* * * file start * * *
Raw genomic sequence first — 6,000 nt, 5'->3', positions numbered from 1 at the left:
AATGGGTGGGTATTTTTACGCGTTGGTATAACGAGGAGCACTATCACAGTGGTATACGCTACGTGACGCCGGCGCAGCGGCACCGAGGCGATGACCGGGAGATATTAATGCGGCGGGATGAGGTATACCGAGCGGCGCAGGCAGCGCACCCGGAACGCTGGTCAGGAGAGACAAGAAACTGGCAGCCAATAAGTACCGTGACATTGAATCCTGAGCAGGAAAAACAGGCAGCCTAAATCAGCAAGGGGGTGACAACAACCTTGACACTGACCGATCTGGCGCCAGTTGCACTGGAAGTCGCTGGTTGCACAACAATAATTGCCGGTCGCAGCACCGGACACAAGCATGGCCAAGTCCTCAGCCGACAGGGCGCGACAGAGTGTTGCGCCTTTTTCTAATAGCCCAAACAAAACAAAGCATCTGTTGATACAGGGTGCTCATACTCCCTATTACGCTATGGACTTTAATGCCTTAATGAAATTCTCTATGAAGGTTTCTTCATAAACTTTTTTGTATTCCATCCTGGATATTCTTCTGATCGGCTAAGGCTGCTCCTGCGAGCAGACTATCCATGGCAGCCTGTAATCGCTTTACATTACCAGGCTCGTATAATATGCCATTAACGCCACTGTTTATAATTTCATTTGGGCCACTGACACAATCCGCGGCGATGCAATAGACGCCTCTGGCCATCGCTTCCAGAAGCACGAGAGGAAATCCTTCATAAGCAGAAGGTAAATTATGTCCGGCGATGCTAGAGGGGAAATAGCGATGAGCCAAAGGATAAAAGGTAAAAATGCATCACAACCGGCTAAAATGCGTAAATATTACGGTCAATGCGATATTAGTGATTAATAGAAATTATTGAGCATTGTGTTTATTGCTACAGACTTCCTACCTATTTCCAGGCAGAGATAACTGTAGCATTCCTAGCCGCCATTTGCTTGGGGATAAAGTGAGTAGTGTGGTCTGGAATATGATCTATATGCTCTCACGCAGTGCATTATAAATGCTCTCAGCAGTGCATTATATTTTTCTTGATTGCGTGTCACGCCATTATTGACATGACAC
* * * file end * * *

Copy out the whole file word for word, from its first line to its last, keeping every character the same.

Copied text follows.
Raw genomic sequence first — 6,000 nt, 5'->3', positions numbered from 1 at the left:
AATGGGTGGGTATTTTTACGCGTTGGTATAACGAGGAGCACTATCACAGTGGTATACGCTACGTGACGCCGGCGCAGCGGCACCGAGGCGATGACCGGGAGATATTAATGCGGCGGGATGAGGTATACCGAGCGGCGCAGGCAGCGCACCCGGAACGCTGGTCAGGAGAGACAAGAAACTGGCAGCCAATAAGTACCGTGACATTGAATCCTGAGCAGGAAAAACAGGCAGCCTAAATCAGCAAGGGGGTGACAACAACCTTGACACTGACCGATCTGGCGCCAGTTGCACTGGAAGTCGCTGGTTGCACAACAATAATTGCCGGTCGCAGCACCGGACACAAGCATGGCCAAGTCCTCAGCCGACAGGGCGCGACAGAGTGTTGCGCCTTTTTCTAATAGCCCAAACAAAACAAAGCATCTGTTGATACAGGGTGCTCATACTCCCTATTACGCTATGGACTTTAATGCCTTAATGAAATTCTCTATGAAGGTTTCTTCATAAACTTTTTTGTATTCCATCCTGGATATTCTTCTGATCGGCTAAGGCTGCTCCTGCGAGCAGACTATCCATGGCAGCCTGTAATCGCTTTACATTACCAGGCTCGTATAATATGCCATTAACGCCACTGTTTATAATTTCATTTGGGCCACTGACACAATCCGCGGCGATGCAATAGACGCCTCTGGCCATCGCTTCCAGAAGCACGAGAGGAAATCCTTCATAAGCAGAAGGTAAATTATGTCCGGCGATGCTAGAGGGGAAATAGCGATGAGCCAAAGGATAAAAGGTAAAAATGCATCACAACCGGCTAAAATGCGTAAATATTACGGTCAATGCGATATTAGTGATTAATAGAAATTATTGAGCATTGTGTTTATTGCTACAGACTTCCTACCTATTTCCAGGCAGAGATAACTGTAGCATTCCTAGCCGCCATTTGCTTGGGGATAAAGTGAGTAGTGTGGTCTGGAATATGATCTATATGCTCTCACGCAGTGCATTATAAATGCTCTCAGCAGTGCATTATATTTTTCTTGATTGCGTGTCACGCCATTATTGACATGACAC